Impact of Substance Use Disorder on Quality of Inpatient Mental Health Services for People With Anxiety and Depression
Williams, R., Farquharson, L., Rhodes, E., Dang, M., Butler, J., Quirk, A., Baldwin, D. S. and Crawford, M. J. 2020. Impact of Substance Use Disorder on Quality of Inpatient Mental Health Services for People With Anxiety and Depression. Journal of Dual Diagnosis. https://doi.org/10.1080/15504263.2020.1825892
|Authors||Williams, R., Farquharson, L., Rhodes, E., Dang, M., Butler, J., Quirk, A., Baldwin, D. S. and Crawford, M. J.|
Substance use disorders are commonly comorbid with anxiety and depressive disorders and are associated with poor treatment outcomes. The mechanisms underlying this association remain unclear—one possibility is that patients with anxiety/depressive disorders and substance use disorders receive poorer treatment. Concerns have been raised about the quality of inpatient care received by patients with substance use disorders. The purspose of this research was to examine the quality of care received by inpatients with an anxiety or depressive disorder, comparing subgroups with or without a comorbid substance use disorder.
This was a retrospective case-note review of 3,795 patients admitted to inpatient psychiatric wards in England. Data were gathered on all acute admissions with anxiety/depressive illness over a 6-month period, for a number of measures of quality of care derived from national standards. Association of coexisting substance use disorders with a variety of quality of care outcomes (relating to assessment, care planning, medication management, psychological therapies, discharge, crisis planning, and follow-up) was investigated using multivariable regression analyses.
In all, 543 (14.3%) patients in the study had a secondary diagnosis of a substance use disorder. Patients with substance use disorders were less likely to have had care plans that were developed jointly (i.e., with input from both patient and clinician; odds ratio [OR] = 0.76, 95% confidence interval [CI] [0.55, 0.93], p = .034) and less likely to have had their medication reviewed either during the admission (OR = 0.83, 95% CI [0.69, 0.94], p = .030) or at follow-up after discharge (OR = 0.58, 95% CI [0.39, 0.86], p = .007). Carers of patients with substance use disorders were less likely to have been provided with information about available support services (OR = 0.79, 95% CI [0.57, 0.98], p = .047). Patients with substance use disorders were less likely to have received adequate (at least 24 hours) notice in advance of their discharge (OR = 0.72, 95% CI [0.54, 0.96], p = .033), as were their carers (OR = 0.63, 95% CI [0.41, 0.85], p = .007). They were less likely to have a crisis plan in place at the point of discharge (OR = 0.85, 95% CI [0.74, 0.98], p = .044). There was also strong evidence that patients with substance use disorders were less likely to have been referred for psychological therapy (OR = 0.69, 95% CI [0.55, 0.87], p = .002).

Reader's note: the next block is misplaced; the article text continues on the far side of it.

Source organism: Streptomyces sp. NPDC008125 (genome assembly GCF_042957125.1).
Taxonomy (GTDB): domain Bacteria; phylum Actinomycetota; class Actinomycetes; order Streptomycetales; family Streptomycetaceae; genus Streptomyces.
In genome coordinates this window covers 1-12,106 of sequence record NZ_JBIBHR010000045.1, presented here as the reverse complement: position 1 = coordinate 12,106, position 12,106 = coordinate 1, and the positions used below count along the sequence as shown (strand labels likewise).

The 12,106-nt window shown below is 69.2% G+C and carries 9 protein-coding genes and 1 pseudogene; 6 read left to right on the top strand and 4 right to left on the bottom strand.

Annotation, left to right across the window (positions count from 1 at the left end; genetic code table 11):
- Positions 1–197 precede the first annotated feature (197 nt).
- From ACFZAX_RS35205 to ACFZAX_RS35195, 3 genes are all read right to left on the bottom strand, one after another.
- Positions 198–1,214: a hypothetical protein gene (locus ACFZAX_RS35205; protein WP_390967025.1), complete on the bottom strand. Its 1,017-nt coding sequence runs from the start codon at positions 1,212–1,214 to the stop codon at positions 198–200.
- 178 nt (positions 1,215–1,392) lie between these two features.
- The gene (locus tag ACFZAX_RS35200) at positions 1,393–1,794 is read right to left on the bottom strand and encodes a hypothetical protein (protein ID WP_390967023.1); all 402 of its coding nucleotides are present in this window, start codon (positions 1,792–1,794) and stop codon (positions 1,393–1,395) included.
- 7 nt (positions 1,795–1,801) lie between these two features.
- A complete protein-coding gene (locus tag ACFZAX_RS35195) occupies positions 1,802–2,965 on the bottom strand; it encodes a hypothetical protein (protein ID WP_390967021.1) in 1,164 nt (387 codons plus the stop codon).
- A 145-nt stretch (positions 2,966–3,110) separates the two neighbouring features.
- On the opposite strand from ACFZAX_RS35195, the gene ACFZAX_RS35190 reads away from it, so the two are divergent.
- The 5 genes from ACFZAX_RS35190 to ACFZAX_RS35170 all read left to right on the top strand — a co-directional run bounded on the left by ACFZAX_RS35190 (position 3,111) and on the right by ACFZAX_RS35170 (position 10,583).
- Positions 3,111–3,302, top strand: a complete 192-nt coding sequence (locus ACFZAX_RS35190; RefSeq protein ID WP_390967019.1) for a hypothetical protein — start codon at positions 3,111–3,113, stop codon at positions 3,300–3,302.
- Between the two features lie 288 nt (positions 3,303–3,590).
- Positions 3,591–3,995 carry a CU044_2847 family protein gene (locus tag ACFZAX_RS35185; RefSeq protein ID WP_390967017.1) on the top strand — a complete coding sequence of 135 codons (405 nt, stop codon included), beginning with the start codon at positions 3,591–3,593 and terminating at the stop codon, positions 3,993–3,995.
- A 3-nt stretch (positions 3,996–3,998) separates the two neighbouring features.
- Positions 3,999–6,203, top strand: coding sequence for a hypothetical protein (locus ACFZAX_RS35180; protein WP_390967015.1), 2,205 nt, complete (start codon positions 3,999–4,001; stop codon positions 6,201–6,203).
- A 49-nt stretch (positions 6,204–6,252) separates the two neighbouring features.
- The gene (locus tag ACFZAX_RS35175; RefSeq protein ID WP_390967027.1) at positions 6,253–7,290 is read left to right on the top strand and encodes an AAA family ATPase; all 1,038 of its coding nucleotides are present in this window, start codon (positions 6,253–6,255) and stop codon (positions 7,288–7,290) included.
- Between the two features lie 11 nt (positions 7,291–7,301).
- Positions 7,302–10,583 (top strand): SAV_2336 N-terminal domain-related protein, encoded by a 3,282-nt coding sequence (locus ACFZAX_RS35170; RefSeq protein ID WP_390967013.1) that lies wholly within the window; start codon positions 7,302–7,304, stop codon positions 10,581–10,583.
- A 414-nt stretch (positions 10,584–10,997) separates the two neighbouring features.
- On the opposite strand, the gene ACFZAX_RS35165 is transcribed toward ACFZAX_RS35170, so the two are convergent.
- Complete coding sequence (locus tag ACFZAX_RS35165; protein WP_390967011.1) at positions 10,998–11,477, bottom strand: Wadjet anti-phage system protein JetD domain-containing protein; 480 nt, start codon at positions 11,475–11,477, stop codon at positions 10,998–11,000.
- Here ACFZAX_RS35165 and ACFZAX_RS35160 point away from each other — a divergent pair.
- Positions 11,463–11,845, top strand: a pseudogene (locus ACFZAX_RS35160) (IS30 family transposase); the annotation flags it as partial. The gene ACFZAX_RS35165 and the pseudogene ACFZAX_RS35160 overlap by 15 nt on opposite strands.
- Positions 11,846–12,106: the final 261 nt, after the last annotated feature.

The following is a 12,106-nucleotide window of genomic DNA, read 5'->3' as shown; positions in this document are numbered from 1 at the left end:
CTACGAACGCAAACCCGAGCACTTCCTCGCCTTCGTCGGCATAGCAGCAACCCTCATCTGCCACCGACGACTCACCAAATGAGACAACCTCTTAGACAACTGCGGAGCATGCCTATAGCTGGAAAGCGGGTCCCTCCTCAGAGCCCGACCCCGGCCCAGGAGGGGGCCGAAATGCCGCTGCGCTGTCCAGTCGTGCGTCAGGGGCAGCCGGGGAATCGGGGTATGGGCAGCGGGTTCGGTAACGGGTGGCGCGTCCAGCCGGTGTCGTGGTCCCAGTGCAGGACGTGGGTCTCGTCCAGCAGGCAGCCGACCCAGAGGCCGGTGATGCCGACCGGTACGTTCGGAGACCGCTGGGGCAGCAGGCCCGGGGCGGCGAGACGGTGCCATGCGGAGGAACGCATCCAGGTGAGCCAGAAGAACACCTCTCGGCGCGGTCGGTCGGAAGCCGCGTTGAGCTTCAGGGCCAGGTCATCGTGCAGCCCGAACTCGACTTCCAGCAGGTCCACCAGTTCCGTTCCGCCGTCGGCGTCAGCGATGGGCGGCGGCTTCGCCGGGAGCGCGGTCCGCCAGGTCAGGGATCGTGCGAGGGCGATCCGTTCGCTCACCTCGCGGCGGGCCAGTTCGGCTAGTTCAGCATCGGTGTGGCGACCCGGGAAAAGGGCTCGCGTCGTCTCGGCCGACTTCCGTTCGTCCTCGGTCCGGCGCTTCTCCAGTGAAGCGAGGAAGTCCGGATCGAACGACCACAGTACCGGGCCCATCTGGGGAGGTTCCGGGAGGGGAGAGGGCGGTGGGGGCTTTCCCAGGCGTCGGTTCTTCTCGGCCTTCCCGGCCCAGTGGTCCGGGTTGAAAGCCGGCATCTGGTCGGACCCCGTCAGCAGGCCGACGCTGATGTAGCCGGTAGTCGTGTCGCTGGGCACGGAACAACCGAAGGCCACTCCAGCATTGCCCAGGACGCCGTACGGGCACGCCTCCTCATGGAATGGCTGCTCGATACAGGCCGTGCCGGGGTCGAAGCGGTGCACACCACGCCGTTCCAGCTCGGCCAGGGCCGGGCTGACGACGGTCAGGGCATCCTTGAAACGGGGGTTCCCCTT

We found evidence of poorer quality of care for inpatients with anxiety and depressive disorders with comorbid substance use disorders, highlighting the need for more to be done to support these patients. Discrepancies in care quality may be contributed to the poor treatment outcomes experienced by patients with substance use disorders, and strategies to reduce this inequality are necessary to improve the well-being of this substantial patient group.
|Journal||Journal of Dual Diagnosis|
|Publisher||Taylor & Francis (Routledge)|
|Accepted author manuscript|
File Access Level
|Digital Object Identifier (DOI)||https://doi.org/10.1080/15504263.2020.1825892|
|Online||13 Oct 2020|
|Publication process dates|
|Accepted||13 Oct 2020|
|Deposited||16 Dec 2020|
|Copyright holder||© 2020 Taylor & Francis|
This is an Accepted Manuscript of an article published by Taylor & Francis in Journal of Dual Diagnosis on 13/10/2020, available online: http://www.tandfonline.com/10.1080/15504263.2020.1825892.
Accepted author manuscript
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